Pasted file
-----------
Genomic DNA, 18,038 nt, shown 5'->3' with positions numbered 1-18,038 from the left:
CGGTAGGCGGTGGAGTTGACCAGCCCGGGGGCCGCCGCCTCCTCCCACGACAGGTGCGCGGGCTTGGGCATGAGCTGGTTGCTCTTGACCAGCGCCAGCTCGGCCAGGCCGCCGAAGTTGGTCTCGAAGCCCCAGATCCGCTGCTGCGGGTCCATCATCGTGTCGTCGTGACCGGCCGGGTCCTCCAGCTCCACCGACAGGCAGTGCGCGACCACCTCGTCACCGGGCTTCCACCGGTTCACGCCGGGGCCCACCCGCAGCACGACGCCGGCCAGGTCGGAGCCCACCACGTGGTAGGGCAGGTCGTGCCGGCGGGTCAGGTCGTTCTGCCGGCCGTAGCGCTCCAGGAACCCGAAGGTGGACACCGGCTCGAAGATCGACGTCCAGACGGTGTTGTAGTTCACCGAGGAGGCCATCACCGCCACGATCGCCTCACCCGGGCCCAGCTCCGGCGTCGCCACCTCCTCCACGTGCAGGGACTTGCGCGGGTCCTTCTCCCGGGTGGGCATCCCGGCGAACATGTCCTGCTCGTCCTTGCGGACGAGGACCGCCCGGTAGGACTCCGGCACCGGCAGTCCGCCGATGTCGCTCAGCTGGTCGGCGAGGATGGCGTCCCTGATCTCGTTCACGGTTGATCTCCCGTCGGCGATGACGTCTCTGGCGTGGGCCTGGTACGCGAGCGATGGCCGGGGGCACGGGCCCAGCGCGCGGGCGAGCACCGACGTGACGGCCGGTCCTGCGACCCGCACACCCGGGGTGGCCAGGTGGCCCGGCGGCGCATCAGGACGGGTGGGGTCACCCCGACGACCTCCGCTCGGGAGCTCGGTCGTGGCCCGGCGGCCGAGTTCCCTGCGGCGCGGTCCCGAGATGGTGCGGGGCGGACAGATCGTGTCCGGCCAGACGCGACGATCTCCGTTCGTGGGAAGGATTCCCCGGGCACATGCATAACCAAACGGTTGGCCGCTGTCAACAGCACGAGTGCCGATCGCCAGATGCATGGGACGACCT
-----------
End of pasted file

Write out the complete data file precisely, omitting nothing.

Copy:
Genomic DNA, 18,038 nt, shown 5'->3' with positions numbered 1-18,038 from the left:
CGGTAGGCGGTGGAGTTGACCAGCCCGGGGGCCGCCGCCTCCTCCCACGACAGGTGCGCGGGCTTGGGCATGAGCTGGTTGCTCTTGACCAGCGCCAGCTCGGCCAGGCCGCCGAAGTTGGTCTCGAAGCCCCAGATCCGCTGCTGCGGGTCCATCATCGTGTCGTCGTGACCGGCCGGGTCCTCCAGCTCCACCGACAGGCAGTGCGCGACCACCTCGTCACCGGGCTTCCACCGGTTCACGCCGGGGCCCACCCGCAGCACGACGCCGGCCAGGTCGGAGCCCACCACGTGGTAGGGCAGGTCGTGCCGGCGGGTCAGGTCGTTCTGCCGGCCGTAGCGCTCCAGGAACCCGAAGGTGGACACCGGCTCGAAGATCGACGTCCAGACGGTGTTGTAGTTCACCGAGGAGGCCATCACCGCCACGATCGCCTCACCCGGGCCCAGCTCCGGCGTCGCCACCTCCTCCACGTGCAGGGACTTGCGCGGGTCCTTCTCCCGGGTGGGCATCCCGGCGAACATGTCCTGCTCGTCCTTGCGGACGAGGACCGCCCGGTAGGACTCCGGCACCGGCAGTCCGCCGATGTCGCTCAGCTGGTCGGCGAGGATGGCGTCCCTGATCTCGTTCACGGTTGATCTCCCGTCGGCGATGACGTCTCTGGCGTGGGCCTGGTACGCGAGCGATGGCCGGGGGCACGGGCCCAGCGCGCGGGCGAGCACCGACGTGACGGCCGGTCCTGCGACCCGCACACCCGGGGTGGCCAGGTGGCCCGGCGGCGCATCAGGACGGGTGGGGTCACCCCGACGACCTCCGCTCGGGAGCTCGGTCGTGGCCCGGCGGCCGAGTTCCCTGCGGCGCGGTCCCGAGATGGTGCGGGGCGGACAGATCGTGTCCGGCCAGACGCGACGATCTCCGTTCGTGGGAAGGATTCCCCGGGCACATGCATAACCAAACGGTTGGCCGCTGTCAACAGCACGAGTGCCGATCGCCAGATGCATGGGACGACCT